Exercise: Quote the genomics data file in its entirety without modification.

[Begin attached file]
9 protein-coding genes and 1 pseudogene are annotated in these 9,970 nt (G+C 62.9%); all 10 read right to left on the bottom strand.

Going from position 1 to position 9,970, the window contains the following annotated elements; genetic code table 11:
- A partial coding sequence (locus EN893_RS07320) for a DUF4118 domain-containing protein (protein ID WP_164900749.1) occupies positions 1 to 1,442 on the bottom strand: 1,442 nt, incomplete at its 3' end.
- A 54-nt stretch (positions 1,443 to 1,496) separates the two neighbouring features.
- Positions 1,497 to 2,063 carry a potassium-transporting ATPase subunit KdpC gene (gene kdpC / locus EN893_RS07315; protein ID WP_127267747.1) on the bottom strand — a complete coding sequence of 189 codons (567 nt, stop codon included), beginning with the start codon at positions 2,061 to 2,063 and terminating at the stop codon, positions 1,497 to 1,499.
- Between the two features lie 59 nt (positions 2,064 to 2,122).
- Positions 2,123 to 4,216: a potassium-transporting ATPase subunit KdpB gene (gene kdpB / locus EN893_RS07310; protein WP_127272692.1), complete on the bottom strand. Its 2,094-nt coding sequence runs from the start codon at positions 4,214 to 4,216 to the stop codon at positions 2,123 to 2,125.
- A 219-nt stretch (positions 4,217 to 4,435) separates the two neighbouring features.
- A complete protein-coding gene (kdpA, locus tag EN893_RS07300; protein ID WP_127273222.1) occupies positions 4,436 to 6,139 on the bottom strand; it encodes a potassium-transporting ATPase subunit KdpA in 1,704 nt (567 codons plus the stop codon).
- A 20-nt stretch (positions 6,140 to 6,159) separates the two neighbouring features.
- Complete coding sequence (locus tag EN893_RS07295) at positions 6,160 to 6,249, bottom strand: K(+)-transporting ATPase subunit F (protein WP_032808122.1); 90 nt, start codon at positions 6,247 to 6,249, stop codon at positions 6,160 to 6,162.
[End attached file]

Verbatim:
9 protein-coding genes and 1 pseudogene are annotated in these 9,970 nt (G+C 62.9%); all 10 read right to left on the bottom strand.

Going from position 1 to position 9,970, the window contains the following annotated elements; genetic code table 11:
- A partial coding sequence (locus EN893_RS07320) for a DUF4118 domain-containing protein (protein ID WP_164900749.1) occupies positions 1 to 1,442 on the bottom strand: 1,442 nt, incomplete at its 3' end.
- A 54-nt stretch (positions 1,443 to 1,496) separates the two neighbouring features.
- Positions 1,497 to 2,063 carry a potassium-transporting ATPase subunit KdpC gene (gene kdpC / locus EN893_RS07315; protein ID WP_127267747.1) on the bottom strand — a complete coding sequence of 189 codons (567 nt, stop codon included), beginning with the start codon at positions 2,061 to 2,063 and terminating at the stop codon, positions 1,497 to 1,499.
- Between the two features lie 59 nt (positions 2,064 to 2,122).
- Positions 2,123 to 4,216: a potassium-transporting ATPase subunit KdpB gene (gene kdpB / locus EN893_RS07310; protein WP_127272692.1), complete on the bottom strand. Its 2,094-nt coding sequence runs from the start codon at positions 4,214 to 4,216 to the stop codon at positions 2,123 to 2,125.
- A 219-nt stretch (positions 4,217 to 4,435) separates the two neighbouring features.
- A complete protein-coding gene (kdpA, locus tag EN893_RS07300; protein ID WP_127273222.1) occupies positions 4,436 to 6,139 on the bottom strand; it encodes a potassium-transporting ATPase subunit KdpA in 1,704 nt (567 codons plus the stop codon).
- A 20-nt stretch (positions 6,140 to 6,159) separates the two neighbouring features.
- Complete coding sequence (locus tag EN893_RS07295) at positions 6,160 to 6,249, bottom strand: K(+)-transporting ATPase subunit F (protein WP_032808122.1); 90 nt, start codon at positions 6,247 to 6,249, stop codon at positions 6,160 to 6,162.